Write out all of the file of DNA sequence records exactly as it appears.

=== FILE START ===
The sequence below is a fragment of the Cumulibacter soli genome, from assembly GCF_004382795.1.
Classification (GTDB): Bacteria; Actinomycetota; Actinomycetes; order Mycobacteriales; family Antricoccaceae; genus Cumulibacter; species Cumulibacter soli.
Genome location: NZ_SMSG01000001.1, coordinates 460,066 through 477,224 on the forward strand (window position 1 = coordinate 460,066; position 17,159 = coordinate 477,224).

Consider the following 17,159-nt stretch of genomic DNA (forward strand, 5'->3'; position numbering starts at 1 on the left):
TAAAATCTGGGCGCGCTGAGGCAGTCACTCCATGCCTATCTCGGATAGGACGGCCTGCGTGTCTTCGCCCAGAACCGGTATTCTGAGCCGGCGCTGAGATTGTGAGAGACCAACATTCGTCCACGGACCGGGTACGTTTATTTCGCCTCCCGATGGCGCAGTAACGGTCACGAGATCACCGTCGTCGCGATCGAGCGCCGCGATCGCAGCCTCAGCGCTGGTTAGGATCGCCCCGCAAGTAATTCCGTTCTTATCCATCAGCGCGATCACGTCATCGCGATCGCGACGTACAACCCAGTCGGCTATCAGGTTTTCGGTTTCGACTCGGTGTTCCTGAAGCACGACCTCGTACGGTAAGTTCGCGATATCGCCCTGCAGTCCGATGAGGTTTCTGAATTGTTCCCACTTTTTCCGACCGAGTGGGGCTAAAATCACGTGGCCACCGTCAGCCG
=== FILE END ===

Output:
The sequence below is a fragment of the Cumulibacter soli genome, from assembly GCF_004382795.1.
Classification (GTDB): Bacteria; Actinomycetota; Actinomycetes; order Mycobacteriales; family Antricoccaceae; genus Cumulibacter; species Cumulibacter soli.
Genome location: NZ_SMSG01000001.1, coordinates 460,066 through 477,224 on the forward strand (window position 1 = coordinate 460,066; position 17,159 = coordinate 477,224).

Consider the following 17,159-nt stretch of genomic DNA (forward strand, 5'->3'; position numbering starts at 1 on the left):
TAAAATCTGGGCGCGCTGAGGCAGTCACTCCATGCCTATCTCGGATAGGACGGCCTGCGTGTCTTCGCCCAGAACCGGTATTCTGAGCCGGCGCTGAGATTGTGAGAGACCAACATTCGTCCACGGACCGGGTACGTTTATTTCGCCTCCCGATGGCGCAGTAACGGTCACGAGATCACCGTCGTCGCGATCGAGCGCCGCGATCGCAGCCTCAGCGCTGGTTAGGATCGCCCCGCAAGTAATTCCGTTCTTATCCATCAGCGCGATCACGTCATCGCGATCGCGACGTACAACCCAGTCGGCTATCAGGTTTTCGGTTTCGACTCGGTGTTCCTGAAGCACGACCTCGTACGGTAAGTTCGCGATATCGCCCTGCAGTCCGATGAGGTTTCTGAATTGTTCCCACTTTTTCCGACCGAGTGGGGCTAAAATCACGTGGCCACCGTCAGCCG